It was certainly a brave move from Japan Prime Minister to go talk with the new US President-elect as first among leaders of other countries. What is achieved in terms of concrete results, is often considered secondary in Japan; the main point is to take initiative, show keen interest and get to know the new player personally. Seems his positive attitude was not lost to the host, who arranged the meeting in his lavish faux-rococo, gold and marble living room at top of his Tower together with his daughter and son-in-law. Of course, there was also Trump's new US security boss, who had visited Japan in secret two weeks earlier to assure LDP leaders that nothing would change in US-Japan military alliance and all campaign talk about change was just, well campaign talk.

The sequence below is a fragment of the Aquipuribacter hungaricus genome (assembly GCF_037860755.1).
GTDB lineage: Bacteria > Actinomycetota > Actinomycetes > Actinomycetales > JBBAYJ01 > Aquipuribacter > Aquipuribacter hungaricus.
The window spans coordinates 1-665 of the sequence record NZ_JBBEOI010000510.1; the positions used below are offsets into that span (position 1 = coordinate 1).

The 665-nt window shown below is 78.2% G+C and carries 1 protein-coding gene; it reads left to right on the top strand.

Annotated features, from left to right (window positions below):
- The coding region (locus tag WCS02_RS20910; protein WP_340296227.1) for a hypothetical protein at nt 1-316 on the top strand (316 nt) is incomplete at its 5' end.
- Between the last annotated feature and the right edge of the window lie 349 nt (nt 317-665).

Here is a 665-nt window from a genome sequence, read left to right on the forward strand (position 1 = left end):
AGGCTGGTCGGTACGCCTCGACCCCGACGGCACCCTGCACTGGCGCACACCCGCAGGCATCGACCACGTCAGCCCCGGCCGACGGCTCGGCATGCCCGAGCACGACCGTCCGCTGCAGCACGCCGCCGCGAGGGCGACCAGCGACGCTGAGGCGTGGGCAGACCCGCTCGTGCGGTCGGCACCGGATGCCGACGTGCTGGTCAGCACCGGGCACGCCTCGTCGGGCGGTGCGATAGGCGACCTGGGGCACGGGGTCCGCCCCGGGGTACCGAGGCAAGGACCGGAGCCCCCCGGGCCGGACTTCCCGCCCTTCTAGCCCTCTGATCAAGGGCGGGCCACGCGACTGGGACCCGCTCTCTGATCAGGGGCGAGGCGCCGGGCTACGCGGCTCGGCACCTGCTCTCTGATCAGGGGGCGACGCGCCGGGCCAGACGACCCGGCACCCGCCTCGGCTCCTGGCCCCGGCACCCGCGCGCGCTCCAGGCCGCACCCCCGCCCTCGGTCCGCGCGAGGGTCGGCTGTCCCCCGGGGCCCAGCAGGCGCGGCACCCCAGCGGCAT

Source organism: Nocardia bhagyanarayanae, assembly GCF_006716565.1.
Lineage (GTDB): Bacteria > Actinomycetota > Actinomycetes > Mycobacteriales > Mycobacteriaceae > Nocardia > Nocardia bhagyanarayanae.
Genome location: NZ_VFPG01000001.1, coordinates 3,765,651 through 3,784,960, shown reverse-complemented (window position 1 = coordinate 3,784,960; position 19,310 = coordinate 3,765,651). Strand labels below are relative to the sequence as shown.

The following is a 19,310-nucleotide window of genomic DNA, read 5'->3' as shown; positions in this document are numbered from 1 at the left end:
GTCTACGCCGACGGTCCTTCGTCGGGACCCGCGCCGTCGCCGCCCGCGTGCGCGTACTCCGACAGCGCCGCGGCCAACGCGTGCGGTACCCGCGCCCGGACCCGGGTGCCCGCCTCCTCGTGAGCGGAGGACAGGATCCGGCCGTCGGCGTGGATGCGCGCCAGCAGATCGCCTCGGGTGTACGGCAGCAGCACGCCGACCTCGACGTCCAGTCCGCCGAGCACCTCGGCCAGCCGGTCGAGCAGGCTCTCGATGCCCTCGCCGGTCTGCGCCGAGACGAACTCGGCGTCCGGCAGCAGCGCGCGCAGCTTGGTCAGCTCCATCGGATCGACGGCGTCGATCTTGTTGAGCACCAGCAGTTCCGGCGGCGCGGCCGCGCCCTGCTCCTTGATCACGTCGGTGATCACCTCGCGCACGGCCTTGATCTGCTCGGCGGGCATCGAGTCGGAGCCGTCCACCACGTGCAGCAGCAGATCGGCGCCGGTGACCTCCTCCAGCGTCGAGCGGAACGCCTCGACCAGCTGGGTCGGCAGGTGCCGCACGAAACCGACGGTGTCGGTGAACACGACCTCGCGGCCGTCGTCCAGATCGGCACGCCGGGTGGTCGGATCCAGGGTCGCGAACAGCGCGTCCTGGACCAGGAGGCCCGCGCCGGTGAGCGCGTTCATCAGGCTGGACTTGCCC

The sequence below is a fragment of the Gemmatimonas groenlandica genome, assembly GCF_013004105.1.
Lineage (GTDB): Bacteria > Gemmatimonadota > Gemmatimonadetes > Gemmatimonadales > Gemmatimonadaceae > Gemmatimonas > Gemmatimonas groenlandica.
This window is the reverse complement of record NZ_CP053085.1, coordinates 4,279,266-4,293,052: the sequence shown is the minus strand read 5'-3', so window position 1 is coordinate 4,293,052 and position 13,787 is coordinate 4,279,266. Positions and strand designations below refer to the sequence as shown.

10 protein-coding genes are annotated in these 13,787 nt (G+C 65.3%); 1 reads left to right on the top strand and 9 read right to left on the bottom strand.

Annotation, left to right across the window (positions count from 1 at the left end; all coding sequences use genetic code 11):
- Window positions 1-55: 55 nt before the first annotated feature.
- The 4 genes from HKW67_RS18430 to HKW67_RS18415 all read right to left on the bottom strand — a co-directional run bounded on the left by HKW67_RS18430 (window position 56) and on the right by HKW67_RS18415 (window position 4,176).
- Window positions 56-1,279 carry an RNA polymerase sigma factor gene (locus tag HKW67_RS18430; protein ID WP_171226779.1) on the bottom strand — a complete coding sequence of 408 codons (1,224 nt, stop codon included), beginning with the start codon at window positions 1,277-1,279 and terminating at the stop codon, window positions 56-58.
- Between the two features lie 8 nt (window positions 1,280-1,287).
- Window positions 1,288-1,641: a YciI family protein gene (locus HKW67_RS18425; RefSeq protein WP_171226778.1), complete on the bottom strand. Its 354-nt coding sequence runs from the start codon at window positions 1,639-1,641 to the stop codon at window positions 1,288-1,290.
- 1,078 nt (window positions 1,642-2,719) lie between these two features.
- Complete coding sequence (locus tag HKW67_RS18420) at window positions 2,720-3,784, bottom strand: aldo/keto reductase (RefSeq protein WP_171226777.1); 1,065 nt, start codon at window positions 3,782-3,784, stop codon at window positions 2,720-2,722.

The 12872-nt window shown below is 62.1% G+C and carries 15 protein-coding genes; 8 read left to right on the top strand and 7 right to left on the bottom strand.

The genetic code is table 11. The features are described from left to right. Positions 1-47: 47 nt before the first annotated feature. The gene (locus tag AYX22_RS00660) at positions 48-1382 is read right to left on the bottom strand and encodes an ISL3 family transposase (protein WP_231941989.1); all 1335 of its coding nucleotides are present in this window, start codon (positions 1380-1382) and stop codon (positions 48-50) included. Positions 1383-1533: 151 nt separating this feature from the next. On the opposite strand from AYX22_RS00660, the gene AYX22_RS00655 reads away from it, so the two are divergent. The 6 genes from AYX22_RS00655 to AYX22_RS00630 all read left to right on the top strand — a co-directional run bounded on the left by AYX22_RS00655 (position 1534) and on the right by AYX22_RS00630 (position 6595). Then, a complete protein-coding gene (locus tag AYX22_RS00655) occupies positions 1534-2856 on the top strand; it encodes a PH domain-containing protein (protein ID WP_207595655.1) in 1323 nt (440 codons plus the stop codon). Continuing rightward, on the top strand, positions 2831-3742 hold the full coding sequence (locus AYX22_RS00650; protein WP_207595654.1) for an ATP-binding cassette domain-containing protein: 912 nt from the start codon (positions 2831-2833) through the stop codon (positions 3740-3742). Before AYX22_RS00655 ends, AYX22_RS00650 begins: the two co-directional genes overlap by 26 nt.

With Japan's No.1 worry relieved in advance and the TPP issue agreed to remain off the topic list, wondered what they talked so long that the meeting ran for 90 minutes instead of scheduled 45. Concluded it must have been golf as both men are keen players on their spare time. Sure enough, it emerged that Abe's "omiage" had been a Japanese "Honma" driver. Not just any driver, but a special version with golden shaft and gold colored head costing JPY 540,000 in retail shop. Would not be surprised to learn that, in turn, he got invited to come play at Trump's Mar de Lago resort in Florida as next step. It's hard to imagine US president to come any time soon to Abe's home course at Kawaguchiko close to Mt.Fuji as, for one, Abe's Finnish log house there would be much too small and simple for the real estate billionaire's taste. For another, Trump will have other issues on his priority list.